In the mountain, they used to build the so-called summer lodges. They are plentiful on Velebit Mountain, and the locality called Mirovo, situated in Sjeverni Velebit National Park is one of the biggest and most impressive complexes. uring short summer periods they would work the small patches of land they cleared off of rocks, bushes and trees. To build both their houses and the summer lodges, they used the most abundant material available – the stones. In some cases, the settlements are so well preserved so that they can be regarded as ethno-villages, like the hamlet Marasovici near the entrance to Paklenica National park. Velebit mountain passes were very important communication and trading routes between the coast and the inland.
The roads build for that purpose are the masterpieces of the building heritage and stone-carving skills. The part of this rich heritage are numerous wells and springs, water-mills, sacral objects, traditional trails and “mirila” – these are specially arranged stones along the Velebit traditional trails where people used to take some rest during the transport of their dead from the mountain towards its foothill. This is a specific cultural heritage in this area. Long-lasting influence of human presence was at most cases “sustainable”, and people lived in the harmony with the mountain nature, although such a living was sometimes very hard. Even more, by grazing their cattle, by building ponds and stonewalls, man had created favourable new habitats, thus contributing significantly to the present attractiveness of landscapes and biological diversity in the Velebit Mountain.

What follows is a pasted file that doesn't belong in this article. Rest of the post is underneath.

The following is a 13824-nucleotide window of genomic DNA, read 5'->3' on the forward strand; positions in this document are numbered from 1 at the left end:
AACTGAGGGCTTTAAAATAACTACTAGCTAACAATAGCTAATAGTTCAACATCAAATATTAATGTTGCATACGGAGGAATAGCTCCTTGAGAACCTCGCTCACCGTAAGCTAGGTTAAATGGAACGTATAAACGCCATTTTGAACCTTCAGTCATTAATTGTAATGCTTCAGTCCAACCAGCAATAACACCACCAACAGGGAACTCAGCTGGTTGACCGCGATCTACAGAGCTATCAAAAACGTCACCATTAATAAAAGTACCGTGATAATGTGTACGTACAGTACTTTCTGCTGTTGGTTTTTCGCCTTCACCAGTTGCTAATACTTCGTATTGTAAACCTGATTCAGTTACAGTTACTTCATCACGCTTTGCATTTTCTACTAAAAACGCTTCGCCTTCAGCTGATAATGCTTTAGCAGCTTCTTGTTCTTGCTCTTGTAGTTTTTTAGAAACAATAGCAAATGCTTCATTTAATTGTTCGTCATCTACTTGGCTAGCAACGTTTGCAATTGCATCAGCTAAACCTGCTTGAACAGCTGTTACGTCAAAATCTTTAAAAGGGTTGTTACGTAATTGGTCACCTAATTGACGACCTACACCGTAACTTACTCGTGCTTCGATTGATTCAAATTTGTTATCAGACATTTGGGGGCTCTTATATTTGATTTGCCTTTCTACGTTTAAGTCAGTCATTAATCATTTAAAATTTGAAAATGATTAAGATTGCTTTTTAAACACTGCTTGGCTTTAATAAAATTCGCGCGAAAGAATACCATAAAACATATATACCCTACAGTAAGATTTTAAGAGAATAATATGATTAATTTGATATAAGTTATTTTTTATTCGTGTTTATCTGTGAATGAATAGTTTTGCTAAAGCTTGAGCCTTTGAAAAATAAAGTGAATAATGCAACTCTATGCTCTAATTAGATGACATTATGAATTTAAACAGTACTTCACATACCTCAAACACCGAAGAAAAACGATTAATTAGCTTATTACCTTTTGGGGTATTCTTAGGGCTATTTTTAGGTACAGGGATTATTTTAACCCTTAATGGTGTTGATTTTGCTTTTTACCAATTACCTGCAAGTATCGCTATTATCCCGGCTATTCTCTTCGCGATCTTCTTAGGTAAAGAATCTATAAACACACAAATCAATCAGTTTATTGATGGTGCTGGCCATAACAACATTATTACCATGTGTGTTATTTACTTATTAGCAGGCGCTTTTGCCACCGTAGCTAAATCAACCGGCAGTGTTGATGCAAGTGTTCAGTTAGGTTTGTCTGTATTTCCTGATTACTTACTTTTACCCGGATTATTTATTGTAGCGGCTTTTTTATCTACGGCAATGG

Although relatively preserved form the negative impact of human activities, Velebit Mountain has recently been exposed to the different sorts of developmental pressures, from the road constructions and uncontrolled building in the costal area, to the overuse of natural resources. Obviously, the influence of global factors, such as climate change and transboundary aerial pollution is unavoidable. The perspective of the Velebit Mountain is thus seen in the better and more efficient protection of all its resources. For the inclusion in the World Heritage List, the area within the present borders of Velebit Nature Park is proposed. Administratively, proposed item belongs to the territory of three Counties (Licko-Senjska, Zadarska and Šibensko-Kninska). The total size of the proposed area is approximately 2000 square kilometers.